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Browsing: Papers of John Adams, Volume 8


Search for a response to this letter.

Docno: ADMS-06-08-02-0158

Author: Adams, John
Recipient: Laurens, Henry
Date: 1779-10-25

To Henry Laurens

[salute] My dear Sir

Your Favour of the fourth of the Month, gave me great Pleasure. But I am afraid that you and Some others of my Friends felt more for { 224 } me, in the Aukward Situation, you mention, than I did for myself, 'tho I cannot Say, I was wholly insensible. I could not help laughing a little at the figure I cutt, to be sure. I could compare it, to nothing, but Shakespeares Idea of Ariel, wedged by the Waist, in the Middle of a rifted Oak,1 for I was Sufficiently Sensible that it was owing to an unhappy Division in Congress, and Pains enough were taken to inform me, that one Side were for Sending me to Spain, and the other to Holland, So that I was flattered to find that neither Side had any decisive Objection against trusting me, and that the apparent Question was only, where? But I assure you, that all my Sprawling, Wriggling, and brandishing my Legs and Arms in the Air,2 like Ariel, never gave me half the Pain, that the Picture of Congress in my Imagination at that time, excited. When I saw a certain Appeal to the People;3 that no Animadversion was made on it; that you resigned &c., Congress appeared to me to resemble a Picture in the Gallery of the C. De Vergennes and I trembled for the Union and safety of the states.
The Picture represents a Coach, with four Horses, running down a steep Mountain, and rushing on to the middle of a very high Bridge, over a large River. The Foundations of the whole Bridge, give Way, in a Moment, and the Carriage, the Horses, the Timbers, Stones and all, in a Chaos are falling through the Air down to the Water. The Horror of the Horses, the Coachman, the Footmen, the Gentlemen and Ladies in the Carriage, is Strongly painted in their Countenances and Gestures, as well as the Simpathy and Terror of others in Boats upon the River and many others on shore, on each side of the River.4
That I was sent without any solicitation of mine, directly or indirectly, is certainly true; and I had such formidable Ideas of the Sea and of British Men of War, Such Diffidence of my own Qualifications to do service in that Way, and Such Uncertainty of the Reception I should meet, that I had little Inclination to Adventure. That I went against my pecuniary5 Interest is most certainly so, for I never yet served the public without loosing Money by it. I was not however, as you suppose kept unimployed. I had Business enough to do, as I could easily convince you. There is a great Field of Business there and I could easily shew you that I did my share of it. There is so much to do, and So much difficulty to do it well, that I rejoice with all my Heart to find a Gentleman, of such Abilities, Principles and Activity, as Coll. Laurens, without a Compliment, undoubtedly is, appointed to assist in it. I most Sincerely hope for his Friendship and an entire Harmony, with him, for which Reason, I should be very happy in his Company in { 225 } the Passage, or in an Interview with him, as Soon as possible, in Europe. He will be, in a delicate situation, but not so much so, as I was, and plain sense, honest Intentions, and common Civility, will I think be sufficient to secure him and do much good.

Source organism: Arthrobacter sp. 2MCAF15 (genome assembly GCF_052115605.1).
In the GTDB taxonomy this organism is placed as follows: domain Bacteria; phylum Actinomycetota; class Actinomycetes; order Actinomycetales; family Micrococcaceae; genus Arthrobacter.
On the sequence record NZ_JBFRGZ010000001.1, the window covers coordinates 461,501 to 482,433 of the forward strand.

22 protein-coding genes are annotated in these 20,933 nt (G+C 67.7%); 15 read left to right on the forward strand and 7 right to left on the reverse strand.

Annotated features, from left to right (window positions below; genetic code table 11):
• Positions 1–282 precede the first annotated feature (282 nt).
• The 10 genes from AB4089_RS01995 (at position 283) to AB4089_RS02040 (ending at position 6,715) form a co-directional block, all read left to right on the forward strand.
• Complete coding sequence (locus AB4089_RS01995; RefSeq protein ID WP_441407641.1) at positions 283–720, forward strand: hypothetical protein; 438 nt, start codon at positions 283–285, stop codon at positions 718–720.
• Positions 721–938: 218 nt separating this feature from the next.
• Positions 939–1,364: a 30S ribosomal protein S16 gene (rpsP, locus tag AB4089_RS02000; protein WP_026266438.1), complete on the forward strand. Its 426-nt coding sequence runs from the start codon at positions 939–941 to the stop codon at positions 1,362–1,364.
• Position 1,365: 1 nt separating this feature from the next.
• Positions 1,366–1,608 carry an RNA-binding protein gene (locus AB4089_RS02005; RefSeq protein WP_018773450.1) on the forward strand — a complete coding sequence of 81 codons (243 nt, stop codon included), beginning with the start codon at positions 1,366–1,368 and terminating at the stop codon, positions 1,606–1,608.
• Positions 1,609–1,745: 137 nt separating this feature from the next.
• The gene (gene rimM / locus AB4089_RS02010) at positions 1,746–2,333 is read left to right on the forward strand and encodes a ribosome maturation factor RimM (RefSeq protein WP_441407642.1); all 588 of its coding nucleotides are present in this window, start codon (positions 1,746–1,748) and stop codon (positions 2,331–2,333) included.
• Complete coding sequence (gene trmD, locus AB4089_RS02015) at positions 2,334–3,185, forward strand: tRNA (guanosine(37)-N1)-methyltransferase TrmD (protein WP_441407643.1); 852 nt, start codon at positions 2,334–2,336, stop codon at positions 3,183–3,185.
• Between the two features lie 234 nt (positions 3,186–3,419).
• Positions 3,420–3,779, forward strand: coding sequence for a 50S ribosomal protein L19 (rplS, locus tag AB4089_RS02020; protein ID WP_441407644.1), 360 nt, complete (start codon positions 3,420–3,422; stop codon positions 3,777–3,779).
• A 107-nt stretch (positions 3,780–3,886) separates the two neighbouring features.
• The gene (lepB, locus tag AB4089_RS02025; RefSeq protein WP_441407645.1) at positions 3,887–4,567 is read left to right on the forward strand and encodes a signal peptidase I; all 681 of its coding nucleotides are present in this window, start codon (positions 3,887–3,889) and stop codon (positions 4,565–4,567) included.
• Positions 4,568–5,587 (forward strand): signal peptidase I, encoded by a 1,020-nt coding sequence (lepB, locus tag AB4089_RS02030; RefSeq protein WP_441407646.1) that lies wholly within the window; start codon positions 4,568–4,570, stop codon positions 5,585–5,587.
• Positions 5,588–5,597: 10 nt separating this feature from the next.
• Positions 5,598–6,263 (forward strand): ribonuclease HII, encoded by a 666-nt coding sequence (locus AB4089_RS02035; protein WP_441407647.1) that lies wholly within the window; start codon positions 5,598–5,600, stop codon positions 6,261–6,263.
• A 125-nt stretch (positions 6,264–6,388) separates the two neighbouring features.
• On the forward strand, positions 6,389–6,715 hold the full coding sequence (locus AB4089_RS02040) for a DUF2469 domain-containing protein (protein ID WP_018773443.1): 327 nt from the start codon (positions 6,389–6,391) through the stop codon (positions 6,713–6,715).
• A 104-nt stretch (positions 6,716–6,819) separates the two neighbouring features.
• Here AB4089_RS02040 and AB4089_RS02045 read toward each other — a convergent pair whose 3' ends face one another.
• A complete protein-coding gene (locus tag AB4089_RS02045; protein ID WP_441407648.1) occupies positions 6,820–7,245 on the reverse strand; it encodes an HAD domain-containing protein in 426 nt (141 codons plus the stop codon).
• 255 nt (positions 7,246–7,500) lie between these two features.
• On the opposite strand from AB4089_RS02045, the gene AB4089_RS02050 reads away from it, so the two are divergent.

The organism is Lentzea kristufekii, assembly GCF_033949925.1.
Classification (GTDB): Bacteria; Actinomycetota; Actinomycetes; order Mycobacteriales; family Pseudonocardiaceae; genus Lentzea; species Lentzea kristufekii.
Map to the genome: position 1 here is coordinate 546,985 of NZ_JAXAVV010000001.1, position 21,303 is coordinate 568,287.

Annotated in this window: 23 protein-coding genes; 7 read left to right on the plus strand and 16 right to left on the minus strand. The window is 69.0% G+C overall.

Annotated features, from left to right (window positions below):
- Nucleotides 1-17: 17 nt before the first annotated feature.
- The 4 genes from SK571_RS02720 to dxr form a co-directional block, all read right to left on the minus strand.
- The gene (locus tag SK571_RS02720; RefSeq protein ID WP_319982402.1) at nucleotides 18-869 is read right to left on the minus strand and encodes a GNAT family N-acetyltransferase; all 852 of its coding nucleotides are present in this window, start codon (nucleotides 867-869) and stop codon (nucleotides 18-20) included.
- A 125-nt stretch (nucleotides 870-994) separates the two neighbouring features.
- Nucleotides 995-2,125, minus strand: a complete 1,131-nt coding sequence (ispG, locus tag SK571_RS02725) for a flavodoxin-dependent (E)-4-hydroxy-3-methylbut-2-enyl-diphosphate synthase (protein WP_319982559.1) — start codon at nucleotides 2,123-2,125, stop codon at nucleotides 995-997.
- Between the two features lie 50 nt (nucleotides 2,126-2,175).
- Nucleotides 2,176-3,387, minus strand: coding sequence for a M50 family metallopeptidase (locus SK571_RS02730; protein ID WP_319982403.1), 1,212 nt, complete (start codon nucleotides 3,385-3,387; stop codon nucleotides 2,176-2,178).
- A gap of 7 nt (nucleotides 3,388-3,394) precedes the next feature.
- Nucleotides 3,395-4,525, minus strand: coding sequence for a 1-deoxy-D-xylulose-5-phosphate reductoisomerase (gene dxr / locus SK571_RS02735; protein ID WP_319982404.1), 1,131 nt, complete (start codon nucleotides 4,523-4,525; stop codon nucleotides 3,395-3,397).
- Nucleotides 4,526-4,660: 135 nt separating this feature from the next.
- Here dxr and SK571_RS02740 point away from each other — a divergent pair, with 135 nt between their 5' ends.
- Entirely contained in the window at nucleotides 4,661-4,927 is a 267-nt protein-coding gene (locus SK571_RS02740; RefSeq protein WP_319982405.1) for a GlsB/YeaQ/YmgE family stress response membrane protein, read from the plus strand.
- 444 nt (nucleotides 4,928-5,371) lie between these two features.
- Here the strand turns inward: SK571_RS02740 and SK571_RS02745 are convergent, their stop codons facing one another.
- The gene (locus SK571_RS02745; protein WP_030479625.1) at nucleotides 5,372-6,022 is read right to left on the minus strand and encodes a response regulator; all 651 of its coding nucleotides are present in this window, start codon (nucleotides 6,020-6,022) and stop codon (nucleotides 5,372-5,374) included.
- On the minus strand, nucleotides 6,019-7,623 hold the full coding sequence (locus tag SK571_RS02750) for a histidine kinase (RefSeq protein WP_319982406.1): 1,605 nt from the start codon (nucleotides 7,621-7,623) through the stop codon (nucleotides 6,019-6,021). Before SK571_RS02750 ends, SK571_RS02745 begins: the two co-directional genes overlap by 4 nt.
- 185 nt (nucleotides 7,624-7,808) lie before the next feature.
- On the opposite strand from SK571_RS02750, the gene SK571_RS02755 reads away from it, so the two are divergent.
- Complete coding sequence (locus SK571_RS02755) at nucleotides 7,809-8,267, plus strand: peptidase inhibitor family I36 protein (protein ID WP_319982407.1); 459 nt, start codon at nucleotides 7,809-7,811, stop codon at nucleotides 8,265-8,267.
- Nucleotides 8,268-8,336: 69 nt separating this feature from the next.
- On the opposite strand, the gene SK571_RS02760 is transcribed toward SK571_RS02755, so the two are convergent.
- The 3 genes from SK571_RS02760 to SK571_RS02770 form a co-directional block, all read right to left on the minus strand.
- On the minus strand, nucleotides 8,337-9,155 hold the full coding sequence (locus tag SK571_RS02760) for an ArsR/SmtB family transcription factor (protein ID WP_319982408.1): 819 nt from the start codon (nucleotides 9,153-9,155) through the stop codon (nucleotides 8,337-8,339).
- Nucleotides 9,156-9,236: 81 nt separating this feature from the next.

Your kind Compliments on my Safe Return, and most honourable Re-Election, are very obliging.
I have received no Commission, nor Instructions, nor any particular Information of the Plan, but from the Advice and Information from you and Several others of my Friends at Philadelphia, and here,6 I shall make no Hesitation to say, that notwithstanding the Delicacy, and Danger of this Commission, I suppose, I shall accept it,7 without Hesitation, and trust Events to Heaven as I have been long used to do.
It is a Misfortune to me, to be deprived of the Pleasure of shaking Hands with you, at the Foot of Pens Hill, Eleven miles from Boston, where there lives a Lady, however, who desires me to present her best Respects, and ask the Favour of a Visit, when you come to Boston, that She may have an opportunity of Seeing a Gentleman, whose unshaken Constancy, does so much Honour and Such essential Service to his Country.
The Convulsions at Philadelphia, are very affecting and alarming but not entirely unexpected to me. The state of Parties and the Nature of their Government, have a long time given me disagreable Apprehensions. But I hope they will find some Remedy.
Methods will be found to feed the Army, but I know of none to cloath it, without Convoys to trade, which Congress, I think would do well to undertake, and perswade France and Spain, to undertake as soon as possible.
Your Packetts for your Friends in Europe, will give me Pleasure, and shall be forwarded with Care and dispatch. With great Truth and Regard, I am, sir, your Friend and servant
[signed] John Adams
RC (ScHi); docketed: “John Adams Esquire 25 October 1779 Rcd 8th. Novem.” LbC (Adams Papers).
1. See JA to William Whipple, 11 Sept., and note 6 (above).
2. Compare the image in JA to AA , 28 Feb., in Adams Family Correspondence , 3:181.
3. That of Silas Deane, dated 5 Dec. 1778. The congress' failure to condemn this address caused Laurens to resign the presidency of that body.
4. This painting has not been identified.
5. “Pecuniary” was interlined, and “Money,” at the end of this sentence, does not appear in the Letterbook draft copy.
6. In the Letterbook JA does not set off “and here” from “Philadelphia,” suggesting that “here” modifies “my Friends,” and is not an introductory phrase to his statement of intent.
7. In the Letterbook JA interlined “not-withstanding the Delicacy and Danger of this Commission.”
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